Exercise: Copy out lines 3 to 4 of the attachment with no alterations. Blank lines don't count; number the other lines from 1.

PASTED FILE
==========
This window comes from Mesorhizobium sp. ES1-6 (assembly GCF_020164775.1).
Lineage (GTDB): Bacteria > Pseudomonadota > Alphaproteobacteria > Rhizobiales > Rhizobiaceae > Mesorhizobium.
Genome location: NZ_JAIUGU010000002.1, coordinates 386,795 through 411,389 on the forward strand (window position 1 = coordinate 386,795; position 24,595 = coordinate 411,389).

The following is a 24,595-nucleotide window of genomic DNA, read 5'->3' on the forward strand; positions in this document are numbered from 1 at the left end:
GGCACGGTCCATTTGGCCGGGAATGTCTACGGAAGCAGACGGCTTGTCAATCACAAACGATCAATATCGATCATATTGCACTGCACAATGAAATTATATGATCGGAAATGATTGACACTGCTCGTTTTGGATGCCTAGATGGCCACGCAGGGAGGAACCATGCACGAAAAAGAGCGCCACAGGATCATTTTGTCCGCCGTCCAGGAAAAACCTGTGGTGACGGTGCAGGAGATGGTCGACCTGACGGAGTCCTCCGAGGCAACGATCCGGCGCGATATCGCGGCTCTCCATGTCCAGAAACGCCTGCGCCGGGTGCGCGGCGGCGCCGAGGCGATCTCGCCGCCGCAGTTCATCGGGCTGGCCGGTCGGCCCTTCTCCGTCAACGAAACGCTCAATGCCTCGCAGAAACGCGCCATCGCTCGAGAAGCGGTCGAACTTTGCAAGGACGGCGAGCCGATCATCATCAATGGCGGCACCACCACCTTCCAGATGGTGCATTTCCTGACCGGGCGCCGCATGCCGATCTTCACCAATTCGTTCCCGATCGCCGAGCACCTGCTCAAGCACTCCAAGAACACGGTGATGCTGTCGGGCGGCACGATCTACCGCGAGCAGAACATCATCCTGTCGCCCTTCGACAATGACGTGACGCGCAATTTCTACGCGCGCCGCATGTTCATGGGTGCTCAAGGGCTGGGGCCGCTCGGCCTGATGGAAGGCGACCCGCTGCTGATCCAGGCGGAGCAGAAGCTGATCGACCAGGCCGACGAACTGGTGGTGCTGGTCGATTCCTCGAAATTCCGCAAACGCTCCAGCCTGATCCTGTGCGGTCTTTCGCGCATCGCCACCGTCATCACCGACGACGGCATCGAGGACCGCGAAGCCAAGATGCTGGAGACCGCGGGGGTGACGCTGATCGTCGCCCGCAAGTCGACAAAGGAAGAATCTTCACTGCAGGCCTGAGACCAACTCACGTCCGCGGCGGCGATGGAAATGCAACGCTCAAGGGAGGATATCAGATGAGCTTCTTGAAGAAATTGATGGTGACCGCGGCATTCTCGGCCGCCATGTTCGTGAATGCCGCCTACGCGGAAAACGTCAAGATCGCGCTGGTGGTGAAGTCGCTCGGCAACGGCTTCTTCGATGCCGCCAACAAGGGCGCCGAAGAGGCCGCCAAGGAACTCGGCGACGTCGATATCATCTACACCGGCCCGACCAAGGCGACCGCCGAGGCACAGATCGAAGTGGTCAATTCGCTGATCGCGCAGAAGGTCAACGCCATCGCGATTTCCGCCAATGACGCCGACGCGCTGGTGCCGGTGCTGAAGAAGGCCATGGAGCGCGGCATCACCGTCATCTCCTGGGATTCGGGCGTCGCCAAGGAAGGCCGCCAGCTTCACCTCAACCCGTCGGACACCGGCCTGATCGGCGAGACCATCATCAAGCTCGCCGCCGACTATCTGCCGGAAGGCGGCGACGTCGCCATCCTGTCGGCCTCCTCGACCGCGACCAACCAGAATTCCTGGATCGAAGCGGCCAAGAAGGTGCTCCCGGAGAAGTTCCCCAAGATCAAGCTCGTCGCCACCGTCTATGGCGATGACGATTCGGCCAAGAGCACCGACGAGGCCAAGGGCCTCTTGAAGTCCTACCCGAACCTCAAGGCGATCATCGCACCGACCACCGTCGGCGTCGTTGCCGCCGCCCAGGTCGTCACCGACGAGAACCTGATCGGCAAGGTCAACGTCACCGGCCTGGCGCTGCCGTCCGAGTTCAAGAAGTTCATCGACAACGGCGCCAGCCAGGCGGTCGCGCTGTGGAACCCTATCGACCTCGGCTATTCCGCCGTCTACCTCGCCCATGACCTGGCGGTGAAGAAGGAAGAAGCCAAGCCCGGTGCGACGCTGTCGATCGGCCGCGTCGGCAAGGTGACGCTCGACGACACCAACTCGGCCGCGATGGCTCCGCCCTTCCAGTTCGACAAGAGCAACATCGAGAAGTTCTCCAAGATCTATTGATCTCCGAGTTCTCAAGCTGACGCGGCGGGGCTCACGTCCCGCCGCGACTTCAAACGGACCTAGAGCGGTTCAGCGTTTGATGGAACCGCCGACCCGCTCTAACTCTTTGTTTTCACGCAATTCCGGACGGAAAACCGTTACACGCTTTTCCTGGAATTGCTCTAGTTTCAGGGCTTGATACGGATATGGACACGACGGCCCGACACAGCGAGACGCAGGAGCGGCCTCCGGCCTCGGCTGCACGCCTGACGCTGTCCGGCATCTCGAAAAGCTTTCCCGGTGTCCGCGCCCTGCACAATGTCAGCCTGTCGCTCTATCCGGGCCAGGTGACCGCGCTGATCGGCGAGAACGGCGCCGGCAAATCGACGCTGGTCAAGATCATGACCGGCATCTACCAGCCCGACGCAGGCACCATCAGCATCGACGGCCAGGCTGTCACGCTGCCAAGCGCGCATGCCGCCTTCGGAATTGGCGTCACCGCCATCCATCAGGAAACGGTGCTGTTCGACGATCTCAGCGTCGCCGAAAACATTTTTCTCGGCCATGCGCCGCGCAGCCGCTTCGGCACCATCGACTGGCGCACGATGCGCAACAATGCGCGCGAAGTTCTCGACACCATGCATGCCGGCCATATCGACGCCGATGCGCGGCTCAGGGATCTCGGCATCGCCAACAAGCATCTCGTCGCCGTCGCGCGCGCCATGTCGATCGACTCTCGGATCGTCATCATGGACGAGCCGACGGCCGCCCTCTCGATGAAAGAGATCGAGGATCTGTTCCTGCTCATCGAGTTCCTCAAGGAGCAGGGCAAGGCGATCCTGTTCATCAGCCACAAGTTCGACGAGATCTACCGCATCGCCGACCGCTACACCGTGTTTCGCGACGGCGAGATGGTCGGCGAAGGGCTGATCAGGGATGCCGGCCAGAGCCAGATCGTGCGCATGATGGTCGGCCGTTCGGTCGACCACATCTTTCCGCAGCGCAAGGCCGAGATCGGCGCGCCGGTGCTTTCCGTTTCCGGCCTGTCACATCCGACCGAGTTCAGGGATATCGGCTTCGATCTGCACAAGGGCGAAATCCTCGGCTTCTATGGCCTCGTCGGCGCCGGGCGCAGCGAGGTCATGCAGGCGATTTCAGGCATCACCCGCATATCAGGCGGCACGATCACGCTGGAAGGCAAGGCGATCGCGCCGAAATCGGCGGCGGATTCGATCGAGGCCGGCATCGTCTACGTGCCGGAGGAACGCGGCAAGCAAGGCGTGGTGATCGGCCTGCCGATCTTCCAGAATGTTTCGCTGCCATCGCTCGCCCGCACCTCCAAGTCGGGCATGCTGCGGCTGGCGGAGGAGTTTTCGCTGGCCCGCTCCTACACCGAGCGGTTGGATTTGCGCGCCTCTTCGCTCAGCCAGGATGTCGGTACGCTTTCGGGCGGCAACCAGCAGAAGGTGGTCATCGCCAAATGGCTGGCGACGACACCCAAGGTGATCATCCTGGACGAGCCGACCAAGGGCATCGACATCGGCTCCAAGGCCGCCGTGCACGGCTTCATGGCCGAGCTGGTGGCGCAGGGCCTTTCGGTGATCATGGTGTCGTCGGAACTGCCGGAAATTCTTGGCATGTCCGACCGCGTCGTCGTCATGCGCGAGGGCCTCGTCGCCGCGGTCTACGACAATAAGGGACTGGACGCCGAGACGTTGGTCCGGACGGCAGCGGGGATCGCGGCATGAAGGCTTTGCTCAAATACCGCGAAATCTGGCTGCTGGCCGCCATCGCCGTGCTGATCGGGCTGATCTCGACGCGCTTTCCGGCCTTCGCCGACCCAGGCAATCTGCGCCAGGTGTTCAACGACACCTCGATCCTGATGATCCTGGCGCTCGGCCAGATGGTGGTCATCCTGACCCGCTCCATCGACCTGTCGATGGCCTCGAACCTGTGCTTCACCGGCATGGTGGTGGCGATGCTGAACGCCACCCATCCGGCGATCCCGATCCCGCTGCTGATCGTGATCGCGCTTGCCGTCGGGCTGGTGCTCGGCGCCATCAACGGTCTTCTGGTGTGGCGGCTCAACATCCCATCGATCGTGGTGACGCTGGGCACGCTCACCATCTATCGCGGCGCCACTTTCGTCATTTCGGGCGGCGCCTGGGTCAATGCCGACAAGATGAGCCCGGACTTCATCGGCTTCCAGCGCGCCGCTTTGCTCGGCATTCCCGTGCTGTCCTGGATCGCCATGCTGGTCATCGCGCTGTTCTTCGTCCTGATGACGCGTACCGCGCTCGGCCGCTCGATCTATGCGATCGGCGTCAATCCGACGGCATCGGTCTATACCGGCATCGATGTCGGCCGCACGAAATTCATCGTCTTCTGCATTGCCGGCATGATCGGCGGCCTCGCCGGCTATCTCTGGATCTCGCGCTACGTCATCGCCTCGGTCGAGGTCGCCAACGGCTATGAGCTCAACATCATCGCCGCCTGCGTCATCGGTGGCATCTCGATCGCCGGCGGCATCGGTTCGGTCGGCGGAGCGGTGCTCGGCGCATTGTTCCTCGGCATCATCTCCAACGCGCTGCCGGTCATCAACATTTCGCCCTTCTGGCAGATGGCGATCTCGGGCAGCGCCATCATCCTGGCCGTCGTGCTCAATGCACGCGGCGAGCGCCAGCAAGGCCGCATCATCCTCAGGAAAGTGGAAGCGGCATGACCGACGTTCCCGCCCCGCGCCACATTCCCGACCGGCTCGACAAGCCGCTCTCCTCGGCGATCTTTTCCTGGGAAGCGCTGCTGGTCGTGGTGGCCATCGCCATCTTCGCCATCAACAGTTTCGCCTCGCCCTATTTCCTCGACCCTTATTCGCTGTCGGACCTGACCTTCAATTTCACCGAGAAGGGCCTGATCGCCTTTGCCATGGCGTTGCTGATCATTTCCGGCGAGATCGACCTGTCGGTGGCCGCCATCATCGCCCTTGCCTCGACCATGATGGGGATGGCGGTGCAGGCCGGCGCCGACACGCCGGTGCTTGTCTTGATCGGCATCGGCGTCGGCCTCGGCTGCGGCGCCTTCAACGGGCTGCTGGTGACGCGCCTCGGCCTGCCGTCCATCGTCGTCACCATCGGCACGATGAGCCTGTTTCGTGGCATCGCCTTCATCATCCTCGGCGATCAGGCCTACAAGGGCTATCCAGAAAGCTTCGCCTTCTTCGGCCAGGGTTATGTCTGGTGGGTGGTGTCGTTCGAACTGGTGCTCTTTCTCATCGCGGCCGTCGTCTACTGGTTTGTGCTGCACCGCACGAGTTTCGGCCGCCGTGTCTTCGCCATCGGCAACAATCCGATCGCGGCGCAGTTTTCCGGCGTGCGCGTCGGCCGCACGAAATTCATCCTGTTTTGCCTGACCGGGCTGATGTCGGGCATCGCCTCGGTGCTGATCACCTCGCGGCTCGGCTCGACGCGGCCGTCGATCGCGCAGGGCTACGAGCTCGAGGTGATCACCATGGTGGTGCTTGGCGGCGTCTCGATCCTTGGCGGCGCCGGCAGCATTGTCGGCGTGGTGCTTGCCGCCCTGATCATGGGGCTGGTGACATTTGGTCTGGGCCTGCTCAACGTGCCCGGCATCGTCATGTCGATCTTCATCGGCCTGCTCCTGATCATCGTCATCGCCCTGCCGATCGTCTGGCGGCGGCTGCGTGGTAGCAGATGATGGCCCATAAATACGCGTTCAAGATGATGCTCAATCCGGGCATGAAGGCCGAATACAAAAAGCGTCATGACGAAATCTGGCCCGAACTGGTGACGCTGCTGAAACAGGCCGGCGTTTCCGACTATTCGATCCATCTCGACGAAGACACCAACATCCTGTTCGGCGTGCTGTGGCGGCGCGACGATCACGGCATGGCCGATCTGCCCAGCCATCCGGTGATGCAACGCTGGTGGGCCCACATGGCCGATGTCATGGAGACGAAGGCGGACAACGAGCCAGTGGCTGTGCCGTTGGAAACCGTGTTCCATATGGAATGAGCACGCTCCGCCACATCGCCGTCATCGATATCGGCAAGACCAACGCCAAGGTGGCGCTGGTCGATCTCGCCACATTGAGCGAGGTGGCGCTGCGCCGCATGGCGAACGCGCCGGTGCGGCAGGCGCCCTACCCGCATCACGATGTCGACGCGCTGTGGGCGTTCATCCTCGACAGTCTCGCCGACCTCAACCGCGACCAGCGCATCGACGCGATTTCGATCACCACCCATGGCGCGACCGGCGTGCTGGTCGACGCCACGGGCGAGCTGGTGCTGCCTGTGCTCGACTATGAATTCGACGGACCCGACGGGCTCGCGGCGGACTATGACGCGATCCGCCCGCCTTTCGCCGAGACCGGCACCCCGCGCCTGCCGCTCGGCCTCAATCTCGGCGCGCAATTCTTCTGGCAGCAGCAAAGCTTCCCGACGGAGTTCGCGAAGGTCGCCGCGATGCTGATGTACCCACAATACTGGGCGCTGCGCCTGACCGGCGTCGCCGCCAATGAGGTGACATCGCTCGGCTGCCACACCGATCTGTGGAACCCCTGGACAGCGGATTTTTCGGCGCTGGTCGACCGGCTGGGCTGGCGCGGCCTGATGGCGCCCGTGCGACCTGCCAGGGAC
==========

Genome location: NZ_JAIUGU010000002.1, coordinates 386,795 through 411,389 on the forward strand (window position 1 = coordinate 386,795; position 24,595 = coordinate 411,389).

The following is a 24,595-nucleotide window of genomic DNA, read 5'->3' on the forward strand; positions in this document are numbered from 1 at the left end: